In fact, you actually manufacture cannabinoids, too. Similar to a plant, your body produces its own version, called endocannabinoids, which aid your natural stress and immune responses, provide neuroprotection and also impact appetite, metabolism, sleep and pain.
CBD & Workout Recovery: It’s All About Inflammation
Mike Tyson calls CBD a “miracle oil”. Sure, it’s a stretch, but using CBD as a supplement to enhance your nutrition and wellness routine, help stimulate a healthy inflammatory response and manage aches and pains from working out, may be just what you need.
Here’s the deal: a little inflammation is a good thing. It naturally occurs when you workout. As you exert effort, your muscle fibers slightly tear, which can leave you feeling achy and sore. Inflammation is your body’s natural response to heal those areas. Therefore, the recovery process—aided by techniques from foam rolling to cryotherapy to CBD—is all about managing your body’s response to inflammation, so your muscles heal properly and rebuild stronger. “Inflammation is a normal part of training,” says Aueron. “But too much inflammation, as a result from many hard workouts and not enough focus on recovery, can negatively impact sport performance and can potentially compromise immunity.”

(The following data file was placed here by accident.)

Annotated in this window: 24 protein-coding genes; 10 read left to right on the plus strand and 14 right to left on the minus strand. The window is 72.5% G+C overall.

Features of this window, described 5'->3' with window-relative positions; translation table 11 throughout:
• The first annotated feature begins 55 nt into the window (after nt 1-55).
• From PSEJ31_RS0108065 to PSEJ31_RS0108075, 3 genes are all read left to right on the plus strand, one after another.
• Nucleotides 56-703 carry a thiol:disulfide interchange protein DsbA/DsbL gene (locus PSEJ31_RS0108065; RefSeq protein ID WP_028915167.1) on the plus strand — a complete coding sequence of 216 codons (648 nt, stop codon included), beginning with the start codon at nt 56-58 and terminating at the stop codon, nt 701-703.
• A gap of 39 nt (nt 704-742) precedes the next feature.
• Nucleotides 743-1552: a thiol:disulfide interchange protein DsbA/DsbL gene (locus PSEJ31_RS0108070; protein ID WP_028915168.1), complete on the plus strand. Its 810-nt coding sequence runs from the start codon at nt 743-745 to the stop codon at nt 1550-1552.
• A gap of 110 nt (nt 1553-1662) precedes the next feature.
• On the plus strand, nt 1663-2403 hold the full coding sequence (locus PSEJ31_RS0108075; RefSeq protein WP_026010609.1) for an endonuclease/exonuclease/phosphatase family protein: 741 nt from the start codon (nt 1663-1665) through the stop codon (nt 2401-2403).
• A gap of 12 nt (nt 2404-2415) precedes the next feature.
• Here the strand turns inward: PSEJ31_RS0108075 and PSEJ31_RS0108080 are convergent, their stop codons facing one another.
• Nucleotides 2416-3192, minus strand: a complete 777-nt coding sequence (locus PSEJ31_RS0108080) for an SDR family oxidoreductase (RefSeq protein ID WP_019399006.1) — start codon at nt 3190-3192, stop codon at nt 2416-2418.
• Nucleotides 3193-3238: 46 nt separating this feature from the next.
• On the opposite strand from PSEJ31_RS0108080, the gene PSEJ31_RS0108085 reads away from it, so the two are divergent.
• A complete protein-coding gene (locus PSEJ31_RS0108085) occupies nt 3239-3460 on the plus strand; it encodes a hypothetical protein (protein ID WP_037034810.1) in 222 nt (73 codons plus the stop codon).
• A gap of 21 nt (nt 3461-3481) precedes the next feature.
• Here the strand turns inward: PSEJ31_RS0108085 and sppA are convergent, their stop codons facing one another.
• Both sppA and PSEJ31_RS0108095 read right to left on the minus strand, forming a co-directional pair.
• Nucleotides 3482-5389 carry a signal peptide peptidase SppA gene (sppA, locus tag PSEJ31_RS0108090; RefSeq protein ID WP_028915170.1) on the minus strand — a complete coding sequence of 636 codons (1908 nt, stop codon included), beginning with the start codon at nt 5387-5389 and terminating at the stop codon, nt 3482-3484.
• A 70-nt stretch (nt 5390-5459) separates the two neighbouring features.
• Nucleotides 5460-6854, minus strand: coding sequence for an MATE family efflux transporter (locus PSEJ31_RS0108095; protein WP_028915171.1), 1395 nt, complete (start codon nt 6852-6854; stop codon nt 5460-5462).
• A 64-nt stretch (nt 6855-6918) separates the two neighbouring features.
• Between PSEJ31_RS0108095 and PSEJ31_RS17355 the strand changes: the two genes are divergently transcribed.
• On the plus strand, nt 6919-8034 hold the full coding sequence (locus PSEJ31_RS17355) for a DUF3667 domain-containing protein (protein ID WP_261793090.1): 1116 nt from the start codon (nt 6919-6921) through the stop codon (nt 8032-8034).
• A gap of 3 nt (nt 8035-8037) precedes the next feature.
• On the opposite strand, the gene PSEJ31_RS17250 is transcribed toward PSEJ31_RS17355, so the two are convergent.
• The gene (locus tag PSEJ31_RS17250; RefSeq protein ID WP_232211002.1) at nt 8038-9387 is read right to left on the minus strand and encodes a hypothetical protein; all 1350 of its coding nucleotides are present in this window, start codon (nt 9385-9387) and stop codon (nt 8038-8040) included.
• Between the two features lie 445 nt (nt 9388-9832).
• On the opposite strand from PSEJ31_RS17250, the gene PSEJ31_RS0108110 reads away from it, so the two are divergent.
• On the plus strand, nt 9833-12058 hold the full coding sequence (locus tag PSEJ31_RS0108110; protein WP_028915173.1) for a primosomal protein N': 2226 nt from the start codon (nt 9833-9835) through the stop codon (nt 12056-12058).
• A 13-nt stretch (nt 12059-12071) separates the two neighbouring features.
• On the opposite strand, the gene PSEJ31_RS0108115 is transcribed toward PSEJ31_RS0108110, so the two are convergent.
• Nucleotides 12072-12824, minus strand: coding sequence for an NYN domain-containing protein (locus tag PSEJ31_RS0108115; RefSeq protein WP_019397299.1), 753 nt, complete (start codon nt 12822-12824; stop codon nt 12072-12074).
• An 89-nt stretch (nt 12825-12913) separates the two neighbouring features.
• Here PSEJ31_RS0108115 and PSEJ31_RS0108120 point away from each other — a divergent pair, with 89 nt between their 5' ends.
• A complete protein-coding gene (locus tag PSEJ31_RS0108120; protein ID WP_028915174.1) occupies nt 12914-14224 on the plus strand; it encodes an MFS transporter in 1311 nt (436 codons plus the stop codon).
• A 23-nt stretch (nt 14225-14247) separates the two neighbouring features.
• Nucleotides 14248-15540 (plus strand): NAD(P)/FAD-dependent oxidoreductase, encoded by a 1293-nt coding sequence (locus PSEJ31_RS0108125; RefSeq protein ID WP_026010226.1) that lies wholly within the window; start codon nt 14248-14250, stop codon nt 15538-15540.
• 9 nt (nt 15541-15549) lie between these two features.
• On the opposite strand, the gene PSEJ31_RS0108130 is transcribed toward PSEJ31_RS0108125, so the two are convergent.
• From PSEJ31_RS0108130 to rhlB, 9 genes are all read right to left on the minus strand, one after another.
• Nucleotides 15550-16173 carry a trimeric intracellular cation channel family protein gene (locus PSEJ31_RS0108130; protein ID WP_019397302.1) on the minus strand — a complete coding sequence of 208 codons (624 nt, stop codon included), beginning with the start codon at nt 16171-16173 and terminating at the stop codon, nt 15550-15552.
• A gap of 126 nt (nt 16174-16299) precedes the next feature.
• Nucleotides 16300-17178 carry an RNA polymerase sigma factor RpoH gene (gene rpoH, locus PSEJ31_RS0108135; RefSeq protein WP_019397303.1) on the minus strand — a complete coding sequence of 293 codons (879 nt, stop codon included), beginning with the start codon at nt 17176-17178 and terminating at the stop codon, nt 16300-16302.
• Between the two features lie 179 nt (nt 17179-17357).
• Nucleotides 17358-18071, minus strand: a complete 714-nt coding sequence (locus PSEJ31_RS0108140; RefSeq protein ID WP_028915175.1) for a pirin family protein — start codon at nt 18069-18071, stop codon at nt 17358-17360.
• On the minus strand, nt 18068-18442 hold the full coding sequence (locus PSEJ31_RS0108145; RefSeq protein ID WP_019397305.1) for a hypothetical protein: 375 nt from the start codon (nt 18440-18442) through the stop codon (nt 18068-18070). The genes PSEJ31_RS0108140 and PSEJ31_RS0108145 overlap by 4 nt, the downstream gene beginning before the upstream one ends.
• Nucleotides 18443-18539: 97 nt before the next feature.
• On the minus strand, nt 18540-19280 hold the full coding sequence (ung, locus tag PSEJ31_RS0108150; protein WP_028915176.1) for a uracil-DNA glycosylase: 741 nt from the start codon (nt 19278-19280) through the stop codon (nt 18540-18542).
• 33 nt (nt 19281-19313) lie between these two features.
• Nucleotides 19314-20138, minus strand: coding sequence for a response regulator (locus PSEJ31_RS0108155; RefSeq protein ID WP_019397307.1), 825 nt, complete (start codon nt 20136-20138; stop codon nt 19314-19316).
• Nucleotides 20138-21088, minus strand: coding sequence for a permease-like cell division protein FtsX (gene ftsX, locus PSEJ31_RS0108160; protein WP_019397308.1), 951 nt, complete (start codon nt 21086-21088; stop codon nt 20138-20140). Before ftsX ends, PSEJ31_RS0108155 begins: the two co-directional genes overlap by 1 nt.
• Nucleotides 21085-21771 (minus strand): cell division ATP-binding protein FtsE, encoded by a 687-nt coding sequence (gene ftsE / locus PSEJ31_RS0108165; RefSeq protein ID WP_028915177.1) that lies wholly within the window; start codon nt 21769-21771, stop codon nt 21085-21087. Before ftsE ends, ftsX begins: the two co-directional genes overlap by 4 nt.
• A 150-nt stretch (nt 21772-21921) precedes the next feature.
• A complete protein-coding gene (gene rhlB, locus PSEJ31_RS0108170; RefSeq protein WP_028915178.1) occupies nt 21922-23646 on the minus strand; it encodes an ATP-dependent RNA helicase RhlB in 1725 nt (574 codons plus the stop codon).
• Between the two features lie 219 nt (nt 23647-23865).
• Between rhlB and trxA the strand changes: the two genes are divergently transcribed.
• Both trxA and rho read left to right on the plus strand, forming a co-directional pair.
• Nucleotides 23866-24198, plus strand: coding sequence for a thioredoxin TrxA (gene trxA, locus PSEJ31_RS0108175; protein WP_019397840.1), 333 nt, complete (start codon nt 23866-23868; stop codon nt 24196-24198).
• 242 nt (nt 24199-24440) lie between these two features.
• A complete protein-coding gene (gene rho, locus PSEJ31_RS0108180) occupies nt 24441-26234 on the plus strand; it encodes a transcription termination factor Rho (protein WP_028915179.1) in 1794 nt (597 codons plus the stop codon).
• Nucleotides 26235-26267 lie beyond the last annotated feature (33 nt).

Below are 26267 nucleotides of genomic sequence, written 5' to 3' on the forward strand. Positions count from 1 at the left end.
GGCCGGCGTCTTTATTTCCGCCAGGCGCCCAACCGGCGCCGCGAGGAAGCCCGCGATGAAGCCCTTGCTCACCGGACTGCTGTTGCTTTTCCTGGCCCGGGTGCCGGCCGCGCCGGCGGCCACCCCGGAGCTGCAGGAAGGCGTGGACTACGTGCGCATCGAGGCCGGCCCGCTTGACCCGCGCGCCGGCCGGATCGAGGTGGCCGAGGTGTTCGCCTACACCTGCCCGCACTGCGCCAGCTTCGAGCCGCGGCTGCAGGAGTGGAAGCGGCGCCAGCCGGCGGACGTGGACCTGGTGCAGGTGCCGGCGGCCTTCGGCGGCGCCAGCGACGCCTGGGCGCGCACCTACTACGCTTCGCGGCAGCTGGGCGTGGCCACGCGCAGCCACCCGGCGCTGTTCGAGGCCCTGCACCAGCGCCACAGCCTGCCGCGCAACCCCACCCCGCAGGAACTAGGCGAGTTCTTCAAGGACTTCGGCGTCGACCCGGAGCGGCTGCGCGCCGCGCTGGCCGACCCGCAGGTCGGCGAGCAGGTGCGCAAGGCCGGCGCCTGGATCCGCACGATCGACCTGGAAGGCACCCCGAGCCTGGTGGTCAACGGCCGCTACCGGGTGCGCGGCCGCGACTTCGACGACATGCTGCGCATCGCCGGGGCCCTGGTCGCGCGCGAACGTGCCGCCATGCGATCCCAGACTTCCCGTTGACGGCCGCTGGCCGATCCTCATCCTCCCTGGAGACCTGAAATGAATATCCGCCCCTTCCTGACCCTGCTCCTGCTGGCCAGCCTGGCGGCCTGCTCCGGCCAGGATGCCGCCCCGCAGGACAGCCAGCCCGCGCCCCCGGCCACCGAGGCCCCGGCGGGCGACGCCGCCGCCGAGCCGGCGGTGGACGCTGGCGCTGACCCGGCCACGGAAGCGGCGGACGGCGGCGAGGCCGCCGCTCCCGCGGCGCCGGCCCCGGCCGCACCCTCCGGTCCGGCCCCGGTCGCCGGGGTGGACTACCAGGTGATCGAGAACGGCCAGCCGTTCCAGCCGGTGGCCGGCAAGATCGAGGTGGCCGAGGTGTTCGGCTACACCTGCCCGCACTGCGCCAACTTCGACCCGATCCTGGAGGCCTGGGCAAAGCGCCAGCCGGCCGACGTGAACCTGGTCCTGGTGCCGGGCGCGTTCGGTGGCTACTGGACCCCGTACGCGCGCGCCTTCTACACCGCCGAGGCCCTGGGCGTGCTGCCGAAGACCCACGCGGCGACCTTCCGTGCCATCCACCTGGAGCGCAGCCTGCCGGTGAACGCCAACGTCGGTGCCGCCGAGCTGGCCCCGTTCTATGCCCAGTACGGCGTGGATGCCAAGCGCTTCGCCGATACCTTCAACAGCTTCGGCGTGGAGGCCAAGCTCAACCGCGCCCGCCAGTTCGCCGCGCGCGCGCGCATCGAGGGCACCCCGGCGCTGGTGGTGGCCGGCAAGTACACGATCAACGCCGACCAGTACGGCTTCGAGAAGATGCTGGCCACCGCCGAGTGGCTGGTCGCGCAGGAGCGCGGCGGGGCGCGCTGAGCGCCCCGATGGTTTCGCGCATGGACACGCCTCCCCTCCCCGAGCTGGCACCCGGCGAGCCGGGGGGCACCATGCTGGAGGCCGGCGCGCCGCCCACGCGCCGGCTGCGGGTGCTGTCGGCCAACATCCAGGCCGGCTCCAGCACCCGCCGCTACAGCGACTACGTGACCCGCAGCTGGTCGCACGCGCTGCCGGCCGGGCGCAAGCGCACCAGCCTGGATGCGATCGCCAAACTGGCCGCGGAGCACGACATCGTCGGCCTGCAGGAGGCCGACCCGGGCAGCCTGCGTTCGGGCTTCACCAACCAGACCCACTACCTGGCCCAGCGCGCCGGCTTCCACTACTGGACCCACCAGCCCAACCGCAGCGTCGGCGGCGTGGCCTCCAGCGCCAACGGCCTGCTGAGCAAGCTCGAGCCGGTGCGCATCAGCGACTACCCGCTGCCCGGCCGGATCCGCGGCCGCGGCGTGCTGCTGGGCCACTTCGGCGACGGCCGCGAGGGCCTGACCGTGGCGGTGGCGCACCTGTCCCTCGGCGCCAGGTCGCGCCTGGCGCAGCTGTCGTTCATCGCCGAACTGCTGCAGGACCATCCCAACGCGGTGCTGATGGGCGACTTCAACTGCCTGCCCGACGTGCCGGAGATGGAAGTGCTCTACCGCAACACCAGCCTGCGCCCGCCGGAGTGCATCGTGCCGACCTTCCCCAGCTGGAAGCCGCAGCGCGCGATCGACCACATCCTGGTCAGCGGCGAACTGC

Chronic inflammation, on the other hand, which can occur from things like injury, poor diet, and an unhealthy gut-microbiome, is no bueno. According to a study by the National Center for Biotechnology Information, chronic inflammation can lead to many non-infectious diseases like heart disease, cancer, Type 1 Diabetes, and even some autoimmune diseases.
The good news? Though soreness is inevitable to some degree, cannabinoids may be able to
help support the body’s natural inflammatory process, according to Aueron. The trick (as always, with inflammation) is to manage it, so you can recover well and bounce back stronger from your workouts. In other words, consider adding daily doses of CBD to your wellness routine in conjunction with other proven recovery methods.
Stoked to Try It? Beware: All CBD Is Not Equal
That said, as a Spartan athlete and conscious consumer, it’s important to note that the FDA is still working to establish CBD regulations. And there's a lot of junk on the market. (Make sure you are getting what you paid for!) It’s more crucial than ever to use CBD products sourced from hemp farms which grow pesticide-free, herbicide-free, vegan, non-GMO hemp, like our partner Lazarus Naturals, in Oregon. Bonus: Lazarus Naturals sends its CBD products to a third-party testing facility to reaffirm quality—and give each CBD user double peace of mind.
Do your research, and ensure your CBD is responsibly sourced, from plant to package. (You wouldn’t buy an après-workout smoothie without knowing where the ingredients came from or how it was formulated. That’s just lame. The same Spartan principle applies to the CBD products you choose to use.)
These statements have not been evaluated by the Food and Drug Administration. This product is not intended to diagnose, treat, cure, or prevent any disease.